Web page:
Tuesday, 31 August 2010

Farewell Professor - Laurent Fignon 1960 - 2010

There are very few top class sportsmen who wear their glasses while participating in their sport. But the bespectacled face and flowing mane of blond hair tied back in a ponytail were what earned Laurent Fignon his nickname as the Professor on the professional cycling circuit.

We and he knew this day was coming when we would bid farewell to a two-time winner of the Tour de France and the man last man to ride unto the Champs-Élysées in the maillot jaune to lose it by the narrowest margin ever, only 8 seconds to American Greg Lamond. Last year he had announced to the world that he was undergoing chemotherapy for metastatic cancer. He had in his retirement become a commentator on the sport, something he was doing again this July and there was an interview with him during the ITV converage when his familar voice was struggling but he current one was determined to carry on.

He was brought into the Renault-Elf-Gitane team in 1982 to support the four time winner of le Tour Bernard Hinault. But the team leader failed to make the start line in 1983, Pascal Simon assumed that role, but midway through the race had effectively lost that position to Fignon losing 3 minutes over a 15.6km on the individual time trial up the Puy-de-Dôme. A couple of days later on Alpe d'Huez Simon also lost the lead of the race to the young pretender to the crown France's next big thing. However, at just 22 he became the youngest winner of the tour since 1933 when they rolled into Paris.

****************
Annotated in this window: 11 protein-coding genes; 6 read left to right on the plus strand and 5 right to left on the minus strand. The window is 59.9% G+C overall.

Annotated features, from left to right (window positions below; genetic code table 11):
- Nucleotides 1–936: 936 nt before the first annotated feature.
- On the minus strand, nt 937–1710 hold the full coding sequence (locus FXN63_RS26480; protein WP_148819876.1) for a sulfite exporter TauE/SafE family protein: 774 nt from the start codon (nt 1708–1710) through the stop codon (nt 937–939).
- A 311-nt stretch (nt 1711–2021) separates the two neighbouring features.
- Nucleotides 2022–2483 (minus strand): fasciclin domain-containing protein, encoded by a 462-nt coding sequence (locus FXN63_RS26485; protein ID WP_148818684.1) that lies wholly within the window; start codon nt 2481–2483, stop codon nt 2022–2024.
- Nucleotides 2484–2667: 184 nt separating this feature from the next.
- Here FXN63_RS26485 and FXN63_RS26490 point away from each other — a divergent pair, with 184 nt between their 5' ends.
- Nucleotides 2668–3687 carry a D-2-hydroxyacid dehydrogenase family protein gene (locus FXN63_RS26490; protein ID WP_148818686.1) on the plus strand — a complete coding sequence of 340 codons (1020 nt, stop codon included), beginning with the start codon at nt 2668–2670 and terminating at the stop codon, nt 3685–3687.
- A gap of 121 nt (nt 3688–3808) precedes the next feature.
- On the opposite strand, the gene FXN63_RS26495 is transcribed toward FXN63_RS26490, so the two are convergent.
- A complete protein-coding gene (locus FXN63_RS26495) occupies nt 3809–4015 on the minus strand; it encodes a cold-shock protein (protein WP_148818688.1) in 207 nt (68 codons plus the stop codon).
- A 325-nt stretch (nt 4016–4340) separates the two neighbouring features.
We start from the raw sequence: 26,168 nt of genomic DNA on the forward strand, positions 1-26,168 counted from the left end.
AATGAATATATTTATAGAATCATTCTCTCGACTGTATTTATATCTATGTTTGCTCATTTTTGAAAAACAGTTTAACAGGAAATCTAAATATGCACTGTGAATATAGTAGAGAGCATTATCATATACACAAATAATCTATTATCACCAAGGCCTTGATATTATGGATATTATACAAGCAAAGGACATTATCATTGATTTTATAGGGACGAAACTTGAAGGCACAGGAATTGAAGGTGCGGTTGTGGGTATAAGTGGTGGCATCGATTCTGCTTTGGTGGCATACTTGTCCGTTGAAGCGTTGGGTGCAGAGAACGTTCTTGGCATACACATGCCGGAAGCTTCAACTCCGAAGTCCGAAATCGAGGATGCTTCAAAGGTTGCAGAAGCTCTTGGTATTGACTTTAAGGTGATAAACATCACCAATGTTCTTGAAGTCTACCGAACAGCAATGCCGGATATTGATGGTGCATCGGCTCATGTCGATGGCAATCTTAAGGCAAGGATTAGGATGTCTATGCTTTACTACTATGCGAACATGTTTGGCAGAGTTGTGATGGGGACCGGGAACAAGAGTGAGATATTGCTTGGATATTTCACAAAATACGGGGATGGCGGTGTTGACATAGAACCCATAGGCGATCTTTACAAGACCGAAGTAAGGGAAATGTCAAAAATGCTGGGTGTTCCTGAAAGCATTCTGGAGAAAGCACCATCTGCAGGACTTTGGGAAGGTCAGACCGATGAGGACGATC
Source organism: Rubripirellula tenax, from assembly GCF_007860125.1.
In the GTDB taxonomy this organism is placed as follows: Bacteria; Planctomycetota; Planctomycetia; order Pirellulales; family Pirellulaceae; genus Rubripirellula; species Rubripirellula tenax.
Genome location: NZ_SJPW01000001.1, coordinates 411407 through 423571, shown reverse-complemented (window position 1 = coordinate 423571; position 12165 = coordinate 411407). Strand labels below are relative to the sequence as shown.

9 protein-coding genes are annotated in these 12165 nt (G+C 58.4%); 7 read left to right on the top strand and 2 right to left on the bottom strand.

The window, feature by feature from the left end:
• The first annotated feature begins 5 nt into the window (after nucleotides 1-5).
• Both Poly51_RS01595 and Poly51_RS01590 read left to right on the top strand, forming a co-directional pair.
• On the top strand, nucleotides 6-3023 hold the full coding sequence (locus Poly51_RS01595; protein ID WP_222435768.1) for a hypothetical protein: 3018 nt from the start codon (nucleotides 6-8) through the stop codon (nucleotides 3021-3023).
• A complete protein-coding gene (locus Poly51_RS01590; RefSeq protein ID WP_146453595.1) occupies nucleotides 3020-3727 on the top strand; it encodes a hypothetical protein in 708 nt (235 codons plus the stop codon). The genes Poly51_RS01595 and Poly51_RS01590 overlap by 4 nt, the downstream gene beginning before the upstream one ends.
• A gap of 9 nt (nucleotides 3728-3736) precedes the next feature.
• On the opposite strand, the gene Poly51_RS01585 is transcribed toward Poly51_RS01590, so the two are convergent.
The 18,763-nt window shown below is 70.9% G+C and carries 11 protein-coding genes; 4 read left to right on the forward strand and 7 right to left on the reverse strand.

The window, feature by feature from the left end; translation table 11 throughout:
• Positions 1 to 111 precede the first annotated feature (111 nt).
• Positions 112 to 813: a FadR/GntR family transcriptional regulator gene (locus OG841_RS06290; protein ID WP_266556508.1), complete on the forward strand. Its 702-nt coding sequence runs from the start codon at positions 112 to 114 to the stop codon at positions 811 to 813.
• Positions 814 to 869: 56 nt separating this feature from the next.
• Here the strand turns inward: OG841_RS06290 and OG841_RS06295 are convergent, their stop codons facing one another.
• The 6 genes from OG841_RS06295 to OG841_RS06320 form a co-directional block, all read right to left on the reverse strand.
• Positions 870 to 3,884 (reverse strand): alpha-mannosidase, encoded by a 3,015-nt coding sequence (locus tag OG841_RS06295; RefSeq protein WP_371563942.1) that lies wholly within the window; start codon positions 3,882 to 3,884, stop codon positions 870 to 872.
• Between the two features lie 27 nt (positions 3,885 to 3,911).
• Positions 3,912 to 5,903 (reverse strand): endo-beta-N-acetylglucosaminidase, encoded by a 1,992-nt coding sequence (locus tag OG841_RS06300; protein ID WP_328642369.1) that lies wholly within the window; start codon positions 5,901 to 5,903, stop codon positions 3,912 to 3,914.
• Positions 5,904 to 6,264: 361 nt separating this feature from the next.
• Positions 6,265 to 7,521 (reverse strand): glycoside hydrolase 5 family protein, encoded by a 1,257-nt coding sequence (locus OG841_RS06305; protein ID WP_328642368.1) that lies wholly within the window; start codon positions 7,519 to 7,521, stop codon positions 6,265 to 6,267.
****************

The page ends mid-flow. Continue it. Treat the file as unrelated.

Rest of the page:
He repeated the feat the following year, after winning the King of the Mountains in the Giro d'Italia while coming 2nd. In 1989 having won the Giro for his only time the order was reversed by that new aerodynamic bike and riding position adopted by Lemond on the Champs-Élysées.

His best finish in the third Grand Tour the Vuelta a España which is currently in progress was third in 1987.

Here is the day in 1989 that he attacked Lemond and keeps tabs on Pedro Delgado to take the maillot jaune, in honour of the Professor

Laurent Fignon 1960-2010

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